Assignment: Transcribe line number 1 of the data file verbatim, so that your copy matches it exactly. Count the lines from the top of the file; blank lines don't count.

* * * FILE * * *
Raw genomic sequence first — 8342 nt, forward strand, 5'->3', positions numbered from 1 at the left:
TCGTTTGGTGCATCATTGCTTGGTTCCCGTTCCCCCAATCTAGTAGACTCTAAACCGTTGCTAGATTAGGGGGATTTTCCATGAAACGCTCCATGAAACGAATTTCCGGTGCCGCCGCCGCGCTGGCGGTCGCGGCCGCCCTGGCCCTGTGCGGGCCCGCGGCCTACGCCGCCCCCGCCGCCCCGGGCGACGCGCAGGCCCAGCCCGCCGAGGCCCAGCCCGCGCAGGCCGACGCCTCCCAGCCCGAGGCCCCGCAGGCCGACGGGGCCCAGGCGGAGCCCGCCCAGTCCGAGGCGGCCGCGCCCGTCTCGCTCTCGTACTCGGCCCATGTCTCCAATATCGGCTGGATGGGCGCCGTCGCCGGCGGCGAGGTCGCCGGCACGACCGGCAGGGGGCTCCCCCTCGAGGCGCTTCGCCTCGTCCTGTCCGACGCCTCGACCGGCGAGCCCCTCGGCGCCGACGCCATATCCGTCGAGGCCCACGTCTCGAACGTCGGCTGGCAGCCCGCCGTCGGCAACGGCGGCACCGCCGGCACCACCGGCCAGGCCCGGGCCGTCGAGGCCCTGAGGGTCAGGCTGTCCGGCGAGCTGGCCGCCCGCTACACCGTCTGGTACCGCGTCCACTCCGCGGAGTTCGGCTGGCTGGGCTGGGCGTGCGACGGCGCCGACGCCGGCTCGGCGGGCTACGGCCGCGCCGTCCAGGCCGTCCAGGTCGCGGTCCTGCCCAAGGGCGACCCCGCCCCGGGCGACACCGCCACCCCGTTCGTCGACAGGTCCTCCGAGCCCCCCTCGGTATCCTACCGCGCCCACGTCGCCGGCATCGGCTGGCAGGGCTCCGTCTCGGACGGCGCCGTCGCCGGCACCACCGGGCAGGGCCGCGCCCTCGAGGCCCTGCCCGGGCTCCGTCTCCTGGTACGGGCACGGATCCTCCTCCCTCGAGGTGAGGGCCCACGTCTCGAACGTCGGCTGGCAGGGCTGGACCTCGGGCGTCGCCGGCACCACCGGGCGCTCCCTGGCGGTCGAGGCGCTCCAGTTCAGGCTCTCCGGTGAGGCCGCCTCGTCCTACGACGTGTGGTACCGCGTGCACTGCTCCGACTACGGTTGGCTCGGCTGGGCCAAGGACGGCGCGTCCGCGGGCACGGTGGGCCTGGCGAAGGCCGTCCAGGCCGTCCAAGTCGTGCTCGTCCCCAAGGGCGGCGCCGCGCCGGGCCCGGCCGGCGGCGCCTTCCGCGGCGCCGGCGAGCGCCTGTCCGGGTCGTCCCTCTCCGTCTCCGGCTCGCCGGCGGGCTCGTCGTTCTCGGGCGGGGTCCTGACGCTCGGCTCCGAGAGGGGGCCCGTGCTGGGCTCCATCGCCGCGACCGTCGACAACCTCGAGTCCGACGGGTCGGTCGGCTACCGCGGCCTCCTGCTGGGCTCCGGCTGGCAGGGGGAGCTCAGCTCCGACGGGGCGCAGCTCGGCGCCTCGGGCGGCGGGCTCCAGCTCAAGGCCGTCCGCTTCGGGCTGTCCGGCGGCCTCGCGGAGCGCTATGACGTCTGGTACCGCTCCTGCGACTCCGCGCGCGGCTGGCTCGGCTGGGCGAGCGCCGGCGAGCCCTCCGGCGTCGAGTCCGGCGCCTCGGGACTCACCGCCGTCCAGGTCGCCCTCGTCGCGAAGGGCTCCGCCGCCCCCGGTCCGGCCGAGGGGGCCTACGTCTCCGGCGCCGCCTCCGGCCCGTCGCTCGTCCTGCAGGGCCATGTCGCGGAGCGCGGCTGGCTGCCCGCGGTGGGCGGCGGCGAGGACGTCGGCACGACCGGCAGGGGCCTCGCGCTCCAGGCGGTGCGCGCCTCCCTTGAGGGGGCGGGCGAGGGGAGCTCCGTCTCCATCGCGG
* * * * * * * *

Raw genomic sequence first — 8342 nt, forward strand, 5'->3', positions numbered from 1 at the left: